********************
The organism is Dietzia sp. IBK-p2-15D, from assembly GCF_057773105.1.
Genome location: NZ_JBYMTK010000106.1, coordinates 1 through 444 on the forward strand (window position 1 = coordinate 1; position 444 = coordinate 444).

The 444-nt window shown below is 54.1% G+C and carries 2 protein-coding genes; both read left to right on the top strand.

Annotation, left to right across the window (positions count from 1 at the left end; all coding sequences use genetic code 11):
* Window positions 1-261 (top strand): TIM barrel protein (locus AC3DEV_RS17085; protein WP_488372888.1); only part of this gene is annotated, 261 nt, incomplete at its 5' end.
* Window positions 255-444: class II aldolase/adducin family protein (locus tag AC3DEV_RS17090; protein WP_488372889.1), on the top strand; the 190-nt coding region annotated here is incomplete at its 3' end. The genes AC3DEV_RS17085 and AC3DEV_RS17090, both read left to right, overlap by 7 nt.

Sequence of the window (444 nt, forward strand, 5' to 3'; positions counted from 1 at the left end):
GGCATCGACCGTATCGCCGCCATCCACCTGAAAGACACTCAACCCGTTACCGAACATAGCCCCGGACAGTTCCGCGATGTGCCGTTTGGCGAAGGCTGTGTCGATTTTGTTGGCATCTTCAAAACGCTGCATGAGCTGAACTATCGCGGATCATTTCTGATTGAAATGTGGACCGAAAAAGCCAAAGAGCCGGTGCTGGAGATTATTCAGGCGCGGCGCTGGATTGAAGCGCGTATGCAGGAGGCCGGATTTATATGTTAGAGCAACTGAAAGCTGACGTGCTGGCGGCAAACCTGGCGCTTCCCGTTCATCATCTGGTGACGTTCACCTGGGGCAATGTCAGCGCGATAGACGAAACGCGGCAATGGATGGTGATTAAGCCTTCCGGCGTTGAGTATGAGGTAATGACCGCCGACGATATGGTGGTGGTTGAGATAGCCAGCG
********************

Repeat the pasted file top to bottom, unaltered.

The organism is Dietzia sp. IBK-p2-15D, from assembly GCF_057773105.1.
Genome location: NZ_JBYMTK010000106.1, coordinates 1 through 444 on the forward strand (window position 1 = coordinate 1; position 444 = coordinate 444).

The 444-nt window shown below is 54.1% G+C and carries 2 protein-coding genes; both read left to right on the top strand.

Annotation, left to right across the window (positions count from 1 at the left end; all coding sequences use genetic code 11):
* Window positions 1-261 (top strand): TIM barrel protein (locus AC3DEV_RS17085; protein WP_488372888.1); only part of this gene is annotated, 261 nt, incomplete at its 5' end.
* Window positions 255-444: class II aldolase/adducin family protein (locus tag AC3DEV_RS17090; protein WP_488372889.1), on the top strand; the 190-nt coding region annotated here is incomplete at its 3' end. The genes AC3DEV_RS17085 and AC3DEV_RS17090, both read left to right, overlap by 7 nt.

Sequence of the window (444 nt, forward strand, 5' to 3'; positions counted from 1 at the left end):
GGCATCGACCGTATCGCCGCCATCCACCTGAAAGACACTCAACCCGTTACCGAACATAGCCCCGGACAGTTCCGCGATGTGCCGTTTGGCGAAGGCTGTGTCGATTTTGTTGGCATCTTCAAAACGCTGCATGAGCTGAACTATCGCGGATCATTTCTGATTGAAATGTGGACCGAAAAAGCCAAAGAGCCGGTGCTGGAGATTATTCAGGCGCGGCGCTGGATTGAAGCGCGTATGCAGGAGGCCGGATTTATATGTTAGAGCAACTGAAAGCTGACGTGCTGGCGGCAAACCTGGCGCTTCCCGTTCATCATCTGGTGACGTTCACCTGGGGCAATGTCAGCGCGATAGACGAAACGCGGCAATGGATGGTGATTAAGCCTTCCGGCGTTGAGTATGAGGTAATGACCGCCGACGATATGGTGGTGGTTGAGATAGCCAGCG